Hospital staff has been actively planning for the increased volume of coronavirus patients and has plans in place to successfully maintain staffing. “This includes developing an internal resource pool of registered nurses who can be deployed to units in need, hiring traveling nurses and new graduate registered nurses and bringing on nursing students who are finishing up their last semester in nursing school.”

Last Wednesday Sara Kahn, president of medical staff at San Antonio Regional Hospital sent an email to medical staff providers declaring, “We are in internal disaster mode.” 

“The hospital is experiencing its worst surge yet, we have 141 hospitalized COVID patients at this time, we are short on staff, on beds and especially TELE beds. The ER is currently holding approximately 50 patients who have been admitted and who we have not been able to make room for, and the patients and the ambulances keep coming,” Dr. Kahn wrote.

She implored her colleagues to do whatever they could to avoid sending patients to the hospital including “observation admissions.” She also announced that all elective procedures and surgeries for the following day were canceled.

The COURIER spoke with San Antonio Hospital President and CEO John Chapman who confirmed the seriousness of the situation at the hospital. 

December 9 was an extraordinary day for people seeking treatment, including COVID-19 patients. Hospital staff had to open up “surge wards” to accommodate all of the patients who were admitted. He said all of the 50 people admitted that day who initially did not have beds were eventually accommodated but the greater problem is staffing.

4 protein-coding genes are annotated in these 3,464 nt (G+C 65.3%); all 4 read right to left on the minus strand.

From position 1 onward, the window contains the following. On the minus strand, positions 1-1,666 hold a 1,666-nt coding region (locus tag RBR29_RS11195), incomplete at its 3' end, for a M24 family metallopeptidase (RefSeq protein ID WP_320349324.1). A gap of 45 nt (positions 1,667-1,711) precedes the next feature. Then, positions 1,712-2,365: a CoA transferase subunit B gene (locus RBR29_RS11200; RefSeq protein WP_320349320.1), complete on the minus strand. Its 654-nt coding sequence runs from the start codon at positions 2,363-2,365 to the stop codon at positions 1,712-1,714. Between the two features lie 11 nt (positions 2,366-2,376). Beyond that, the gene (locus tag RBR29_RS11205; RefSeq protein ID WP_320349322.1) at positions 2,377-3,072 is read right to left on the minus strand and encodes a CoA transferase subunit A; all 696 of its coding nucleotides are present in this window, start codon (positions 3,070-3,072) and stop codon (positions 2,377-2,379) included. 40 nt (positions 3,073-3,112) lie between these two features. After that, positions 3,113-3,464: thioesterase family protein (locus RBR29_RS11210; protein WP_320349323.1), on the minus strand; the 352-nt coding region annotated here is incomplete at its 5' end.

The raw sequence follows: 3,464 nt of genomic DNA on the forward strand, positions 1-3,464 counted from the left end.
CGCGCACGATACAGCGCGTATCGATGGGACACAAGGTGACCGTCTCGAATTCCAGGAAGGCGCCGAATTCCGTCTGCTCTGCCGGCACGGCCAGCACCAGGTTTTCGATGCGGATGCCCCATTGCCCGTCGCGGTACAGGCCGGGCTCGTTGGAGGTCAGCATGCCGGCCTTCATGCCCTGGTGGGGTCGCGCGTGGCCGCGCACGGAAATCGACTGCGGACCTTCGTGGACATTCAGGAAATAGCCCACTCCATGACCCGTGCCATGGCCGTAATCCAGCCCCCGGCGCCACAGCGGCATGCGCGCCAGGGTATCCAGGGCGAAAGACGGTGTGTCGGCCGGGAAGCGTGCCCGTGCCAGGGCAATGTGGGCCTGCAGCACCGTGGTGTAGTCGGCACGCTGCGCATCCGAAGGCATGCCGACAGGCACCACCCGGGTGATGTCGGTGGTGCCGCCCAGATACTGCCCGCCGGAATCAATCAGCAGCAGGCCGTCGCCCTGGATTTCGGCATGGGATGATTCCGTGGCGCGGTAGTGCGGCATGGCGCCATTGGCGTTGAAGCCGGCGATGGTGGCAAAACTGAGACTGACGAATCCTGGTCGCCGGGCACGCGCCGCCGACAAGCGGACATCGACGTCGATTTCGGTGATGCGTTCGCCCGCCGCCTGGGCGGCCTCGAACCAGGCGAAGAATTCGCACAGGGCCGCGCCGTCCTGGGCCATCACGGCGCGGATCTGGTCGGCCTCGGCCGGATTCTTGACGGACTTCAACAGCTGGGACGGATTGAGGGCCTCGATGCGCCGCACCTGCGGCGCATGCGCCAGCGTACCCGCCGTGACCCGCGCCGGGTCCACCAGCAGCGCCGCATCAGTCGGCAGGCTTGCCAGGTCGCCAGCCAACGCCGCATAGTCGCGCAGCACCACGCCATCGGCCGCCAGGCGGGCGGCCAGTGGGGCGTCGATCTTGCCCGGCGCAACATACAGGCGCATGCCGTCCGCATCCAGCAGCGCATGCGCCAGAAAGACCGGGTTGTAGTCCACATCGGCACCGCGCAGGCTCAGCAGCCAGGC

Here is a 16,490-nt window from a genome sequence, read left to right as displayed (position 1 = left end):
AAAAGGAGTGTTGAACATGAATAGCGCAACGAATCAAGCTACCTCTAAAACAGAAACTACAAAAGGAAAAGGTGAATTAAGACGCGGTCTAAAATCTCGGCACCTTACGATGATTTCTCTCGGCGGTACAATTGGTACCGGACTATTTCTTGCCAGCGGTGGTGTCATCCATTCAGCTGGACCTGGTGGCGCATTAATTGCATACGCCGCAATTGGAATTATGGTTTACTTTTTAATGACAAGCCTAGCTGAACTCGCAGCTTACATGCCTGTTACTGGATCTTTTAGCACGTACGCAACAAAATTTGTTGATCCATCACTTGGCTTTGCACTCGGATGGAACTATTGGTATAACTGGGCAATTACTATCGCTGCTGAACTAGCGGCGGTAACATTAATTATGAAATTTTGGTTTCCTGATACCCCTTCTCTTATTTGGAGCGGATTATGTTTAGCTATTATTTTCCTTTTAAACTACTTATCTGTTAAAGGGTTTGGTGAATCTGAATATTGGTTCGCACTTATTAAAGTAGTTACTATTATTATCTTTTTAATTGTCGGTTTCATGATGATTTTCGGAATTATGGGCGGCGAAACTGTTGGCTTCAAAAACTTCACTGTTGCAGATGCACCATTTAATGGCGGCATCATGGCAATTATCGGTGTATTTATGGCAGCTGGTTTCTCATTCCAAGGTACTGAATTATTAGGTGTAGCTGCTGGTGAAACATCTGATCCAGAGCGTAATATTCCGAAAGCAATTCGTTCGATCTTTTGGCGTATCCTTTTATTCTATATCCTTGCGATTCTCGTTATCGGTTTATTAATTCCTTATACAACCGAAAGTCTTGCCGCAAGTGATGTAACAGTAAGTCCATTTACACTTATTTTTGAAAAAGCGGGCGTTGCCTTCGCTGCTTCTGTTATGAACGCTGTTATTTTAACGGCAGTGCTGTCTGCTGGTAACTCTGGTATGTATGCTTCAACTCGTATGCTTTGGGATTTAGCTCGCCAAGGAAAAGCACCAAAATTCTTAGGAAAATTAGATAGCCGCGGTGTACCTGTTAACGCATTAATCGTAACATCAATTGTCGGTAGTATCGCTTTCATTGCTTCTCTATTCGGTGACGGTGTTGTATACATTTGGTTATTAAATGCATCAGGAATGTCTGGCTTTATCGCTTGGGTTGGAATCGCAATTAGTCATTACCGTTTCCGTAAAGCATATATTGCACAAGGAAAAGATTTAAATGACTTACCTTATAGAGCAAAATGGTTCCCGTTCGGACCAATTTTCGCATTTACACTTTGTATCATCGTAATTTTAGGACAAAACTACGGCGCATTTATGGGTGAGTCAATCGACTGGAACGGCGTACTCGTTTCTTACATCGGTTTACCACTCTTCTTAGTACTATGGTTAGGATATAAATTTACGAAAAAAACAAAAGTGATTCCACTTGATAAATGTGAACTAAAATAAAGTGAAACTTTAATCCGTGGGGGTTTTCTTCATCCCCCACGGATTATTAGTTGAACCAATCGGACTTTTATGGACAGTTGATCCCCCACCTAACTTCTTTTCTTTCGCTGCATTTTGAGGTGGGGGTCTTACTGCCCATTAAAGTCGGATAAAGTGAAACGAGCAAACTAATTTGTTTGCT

“Yesterday was a surge day,” Mr. Chapman said. “And we need help.”

The recent staggering increase in patients is the unfortunate result of people getting together during the Thanksgiving holiday, according to Mr. Chapman. He said it takes three to seven days for symptoms to begin but most people who become sick assume they will get better on their own and don’t seek care. However, by the seventh day of the illness many begin experiencing shortness of breath and that is when they end up in the hospital.

“Just walk it backwards and what you have is Thanksgiving,” he said.

He said that the following day was a “like a trough in a wave” with fewer COVID patients than the day before but, like the waves, they keep coming. 

Wednesday in Los Angeles County was certainly not a trough but a tsunami, with the department of public health reporting a record 22,422 new cases. There were 4,656 people with COVID-19 currently hospitalized, 21 percent of whom were in the ICU and 15 percent on ventilators. Hospitalizations have increased four-fold since November 16. According to the state, ICU capacity in Southern California currently stands at 1.7 percent.

Without help from overwhelmed county and state agencies, and with all Southern California hospitals at or near capacity, the only help our local hospitals can hope for is from the community. It’s of critical importance that people take the risk of contracting the coronavirus seriously and heed the health department order to stay home as much as possible, while avoiding gathering with people not in their immediate household. Wear a mask when in public, practice physical distancing and wash your hands.

“The only partner we have in this is the community,” Mr. Chapman said. On Wednesday of this week he updated the situation at San Antonio.

“We remain with all ICU beds full, with our ER treating and caring for several additional ICU patients. Our total inpatient COVID-related census is at 174 patients. I believe that is the most in SB County.”